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'The possession of Siberia's natural wealth has become vital in determining Russia’s position in the world'

Praise won by the pristine Russian timber used for the ultra-speedy track in London's VeloPark

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05 August 2012


London Olympics Velopark
The Siberian Larch, used for the ultra-speedy track in the United Kingdom's VeloPark is winning warm plaudits from around the globe

There maybe is no shortage of this timber across a few time zones of permafrost in Russia, but now it is winning the kind of salutes that could see it become fashionable for other iconic buildings all over the world, giving a boost to Siberian industry. 

'It may well be the fastest track in the world. It's gorgeous', declared German team sprint gold medallist Kristina Vogel.

'It's just such a great track. It's easy to ride fast', gushed Danish rider Michael Morkov, after hurtling around the Thunderdome in a way Mad Max would have been proud of. 

'It's beautiful, just perfect for Team Pursuit. Just right," said flying Dutchman Jenning Huizenga.

The track's designer is Australian Ron Webb, a fan of Siberian pine preferring it over a Western timber, who also made the Seoul, Sydney and Athens Olympic tracks plus some 30 more around the world.

As the Australian Associated Press explained: 'Made of Siberian pine, the track's short straights and long bankings make it faster than most.'

The UK's Daily Mail - which christened a 'pleasuredome' the building with the Pringle Crisp-shaped roof explained: 'There are 56 kilometres of Siberian pine, 350,000 nails and £105million of government money in London's Velodrome. It is a cathedral, a material hymn of praise, of faith in British cycling.'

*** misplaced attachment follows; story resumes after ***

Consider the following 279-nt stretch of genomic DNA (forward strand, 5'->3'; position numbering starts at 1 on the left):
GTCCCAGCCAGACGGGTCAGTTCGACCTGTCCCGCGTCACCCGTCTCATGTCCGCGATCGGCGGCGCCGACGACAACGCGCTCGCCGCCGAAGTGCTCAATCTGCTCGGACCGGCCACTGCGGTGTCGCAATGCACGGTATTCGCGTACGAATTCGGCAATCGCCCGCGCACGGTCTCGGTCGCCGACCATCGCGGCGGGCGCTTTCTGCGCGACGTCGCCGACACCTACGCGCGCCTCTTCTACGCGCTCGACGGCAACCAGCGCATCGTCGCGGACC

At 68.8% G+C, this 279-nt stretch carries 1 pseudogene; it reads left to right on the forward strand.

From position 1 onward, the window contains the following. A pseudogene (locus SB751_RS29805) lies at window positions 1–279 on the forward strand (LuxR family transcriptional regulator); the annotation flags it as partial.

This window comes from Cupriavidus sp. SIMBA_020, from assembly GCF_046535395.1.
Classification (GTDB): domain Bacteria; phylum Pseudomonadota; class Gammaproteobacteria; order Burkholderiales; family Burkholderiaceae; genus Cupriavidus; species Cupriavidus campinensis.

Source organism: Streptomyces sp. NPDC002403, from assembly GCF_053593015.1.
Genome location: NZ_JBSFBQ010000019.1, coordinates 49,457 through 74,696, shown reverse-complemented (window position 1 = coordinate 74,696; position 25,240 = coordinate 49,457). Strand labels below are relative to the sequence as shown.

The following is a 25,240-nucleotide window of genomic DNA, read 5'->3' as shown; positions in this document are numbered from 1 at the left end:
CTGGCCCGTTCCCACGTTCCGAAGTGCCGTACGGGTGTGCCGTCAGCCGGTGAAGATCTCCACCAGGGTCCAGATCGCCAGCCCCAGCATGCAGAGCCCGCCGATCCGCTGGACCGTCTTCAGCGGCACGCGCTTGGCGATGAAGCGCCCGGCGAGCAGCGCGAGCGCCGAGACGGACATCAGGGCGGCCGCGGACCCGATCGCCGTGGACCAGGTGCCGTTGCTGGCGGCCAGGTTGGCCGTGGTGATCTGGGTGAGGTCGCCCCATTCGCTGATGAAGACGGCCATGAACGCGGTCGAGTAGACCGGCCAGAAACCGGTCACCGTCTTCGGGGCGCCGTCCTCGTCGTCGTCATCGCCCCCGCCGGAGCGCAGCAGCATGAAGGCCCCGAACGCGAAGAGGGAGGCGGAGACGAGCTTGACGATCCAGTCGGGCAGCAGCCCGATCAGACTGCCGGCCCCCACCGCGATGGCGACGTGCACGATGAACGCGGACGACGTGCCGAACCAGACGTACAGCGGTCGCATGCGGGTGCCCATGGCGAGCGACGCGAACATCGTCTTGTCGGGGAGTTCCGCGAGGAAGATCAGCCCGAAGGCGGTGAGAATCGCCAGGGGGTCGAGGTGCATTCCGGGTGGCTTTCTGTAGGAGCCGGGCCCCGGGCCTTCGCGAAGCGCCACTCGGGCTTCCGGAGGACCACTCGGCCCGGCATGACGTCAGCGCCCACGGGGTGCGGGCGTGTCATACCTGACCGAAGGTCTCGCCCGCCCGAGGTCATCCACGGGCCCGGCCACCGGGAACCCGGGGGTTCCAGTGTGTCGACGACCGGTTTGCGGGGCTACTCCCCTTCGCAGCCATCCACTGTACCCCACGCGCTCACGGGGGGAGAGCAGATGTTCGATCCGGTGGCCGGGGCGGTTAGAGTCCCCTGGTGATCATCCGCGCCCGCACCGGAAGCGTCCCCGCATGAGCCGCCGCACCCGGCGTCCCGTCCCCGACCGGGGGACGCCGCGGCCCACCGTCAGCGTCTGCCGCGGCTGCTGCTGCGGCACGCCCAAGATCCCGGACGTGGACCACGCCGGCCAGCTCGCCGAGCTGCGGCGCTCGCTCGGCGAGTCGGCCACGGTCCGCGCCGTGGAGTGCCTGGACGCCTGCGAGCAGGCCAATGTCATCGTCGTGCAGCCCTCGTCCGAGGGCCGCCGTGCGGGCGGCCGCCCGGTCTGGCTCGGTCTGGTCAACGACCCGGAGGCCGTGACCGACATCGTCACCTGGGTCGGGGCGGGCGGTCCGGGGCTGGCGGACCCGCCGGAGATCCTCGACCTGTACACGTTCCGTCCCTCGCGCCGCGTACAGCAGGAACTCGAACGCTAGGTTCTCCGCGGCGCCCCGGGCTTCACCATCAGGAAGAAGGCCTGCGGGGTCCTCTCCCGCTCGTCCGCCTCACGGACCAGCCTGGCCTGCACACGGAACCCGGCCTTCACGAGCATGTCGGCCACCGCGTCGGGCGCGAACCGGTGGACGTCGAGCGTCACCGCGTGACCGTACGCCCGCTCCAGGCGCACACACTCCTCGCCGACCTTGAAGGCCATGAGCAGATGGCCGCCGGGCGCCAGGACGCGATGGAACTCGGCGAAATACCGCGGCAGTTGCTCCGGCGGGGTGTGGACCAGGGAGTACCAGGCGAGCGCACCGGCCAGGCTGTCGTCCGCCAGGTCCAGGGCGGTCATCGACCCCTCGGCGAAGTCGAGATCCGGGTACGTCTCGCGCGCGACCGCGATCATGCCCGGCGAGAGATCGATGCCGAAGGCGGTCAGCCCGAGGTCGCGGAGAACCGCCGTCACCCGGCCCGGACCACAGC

'Six metre lengths of Siberian larch, which are 40mm square in section, are simply nailed down to the wooden trusses just like laying a wooden floor,' said Building magazine. 

'Western hemlock was also tested as a track material and performed as well as the Siberian larch.'

'Both are very stable timbers and don't move much with temperature,' said  Davendra Dabasia, project manager on the velodrome. 'We've gone with the larch as it was easier to bend around the corners and Ron has used it on other tracks.'

It took 26 carpenters some eight weeks to nail the track in place. 

'The track is made of Siberian pine because the trees are known for being straight and tall, making them suitable for the lengths of timber required to shape the track,' said the London Evening Standard. 

Strangely, Olympic officials have not been able to pinpoint precisely where the now-famous timber is from except to say it is from the 'north of Siberia'.

The timber is not the only Russian connection.

Before the races, famous Oscar-winning British actress Helen Mirren - whose grandfather was a Tsarist officer who crossed Siberia to fight in the 1904-05 Russian-Japanese War - pops up on the screen to silence the crowd saying 'Shush - for one minute'.  

Then the race starts and the noise erupts. 

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